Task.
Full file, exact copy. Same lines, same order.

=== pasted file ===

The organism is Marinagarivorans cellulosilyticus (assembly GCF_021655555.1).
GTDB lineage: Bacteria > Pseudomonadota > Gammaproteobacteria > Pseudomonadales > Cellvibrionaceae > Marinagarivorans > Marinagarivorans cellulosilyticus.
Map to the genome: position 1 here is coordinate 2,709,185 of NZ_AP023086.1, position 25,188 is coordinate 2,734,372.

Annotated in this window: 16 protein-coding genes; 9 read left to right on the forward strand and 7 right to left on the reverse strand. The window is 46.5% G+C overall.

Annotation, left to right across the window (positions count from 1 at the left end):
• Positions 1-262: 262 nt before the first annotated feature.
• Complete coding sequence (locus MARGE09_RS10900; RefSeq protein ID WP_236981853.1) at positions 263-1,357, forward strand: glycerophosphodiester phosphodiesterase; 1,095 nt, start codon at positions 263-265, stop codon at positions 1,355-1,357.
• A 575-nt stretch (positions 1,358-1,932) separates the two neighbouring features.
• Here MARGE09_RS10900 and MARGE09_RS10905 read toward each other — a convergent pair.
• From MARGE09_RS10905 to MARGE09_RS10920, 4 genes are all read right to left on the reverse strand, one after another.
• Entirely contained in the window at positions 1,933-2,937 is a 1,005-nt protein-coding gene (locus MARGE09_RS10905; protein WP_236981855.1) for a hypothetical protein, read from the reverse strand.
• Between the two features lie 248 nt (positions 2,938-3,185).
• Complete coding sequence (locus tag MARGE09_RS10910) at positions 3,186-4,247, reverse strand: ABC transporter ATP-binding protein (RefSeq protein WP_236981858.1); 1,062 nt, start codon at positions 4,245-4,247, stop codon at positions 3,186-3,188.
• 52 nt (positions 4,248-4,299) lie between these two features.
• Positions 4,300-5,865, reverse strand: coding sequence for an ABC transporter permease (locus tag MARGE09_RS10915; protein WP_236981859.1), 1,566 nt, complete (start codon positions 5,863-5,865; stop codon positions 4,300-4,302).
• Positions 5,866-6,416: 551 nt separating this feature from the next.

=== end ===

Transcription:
The organism is Marinagarivorans cellulosilyticus (assembly GCF_021655555.1).
GTDB lineage: Bacteria > Pseudomonadota > Gammaproteobacteria > Pseudomonadales > Cellvibrionaceae > Marinagarivorans > Marinagarivorans cellulosilyticus.
Map to the genome: position 1 here is coordinate 2,709,185 of NZ_AP023086.1, position 25,188 is coordinate 2,734,372.

Annotated in this window: 16 protein-coding genes; 9 read left to right on the forward strand and 7 right to left on the reverse strand. The window is 46.5% G+C overall.

Annotation, left to right across the window (positions count from 1 at the left end):
• Positions 1-262: 262 nt before the first annotated feature.
• Complete coding sequence (locus MARGE09_RS10900; RefSeq protein ID WP_236981853.1) at positions 263-1,357, forward strand: glycerophosphodiester phosphodiesterase; 1,095 nt, start codon at positions 263-265, stop codon at positions 1,355-1,357.
• A 575-nt stretch (positions 1,358-1,932) separates the two neighbouring features.
• Here MARGE09_RS10900 and MARGE09_RS10905 read toward each other — a convergent pair.
• From MARGE09_RS10905 to MARGE09_RS10920, 4 genes are all read right to left on the reverse strand, one after another.
• Entirely contained in the window at positions 1,933-2,937 is a 1,005-nt protein-coding gene (locus MARGE09_RS10905; protein WP_236981855.1) for a hypothetical protein, read from the reverse strand.
• Between the two features lie 248 nt (positions 2,938-3,185).
• Complete coding sequence (locus tag MARGE09_RS10910) at positions 3,186-4,247, reverse strand: ABC transporter ATP-binding protein (RefSeq protein WP_236981858.1); 1,062 nt, start codon at positions 4,245-4,247, stop codon at positions 3,186-3,188.
• 52 nt (positions 4,248-4,299) lie between these two features.
• Positions 4,300-5,865, reverse strand: coding sequence for an ABC transporter permease (locus tag MARGE09_RS10915; protein WP_236981859.1), 1,566 nt, complete (start codon positions 5,863-5,865; stop codon positions 4,300-4,302).
• Positions 5,866-6,416: 551 nt separating this feature from the next.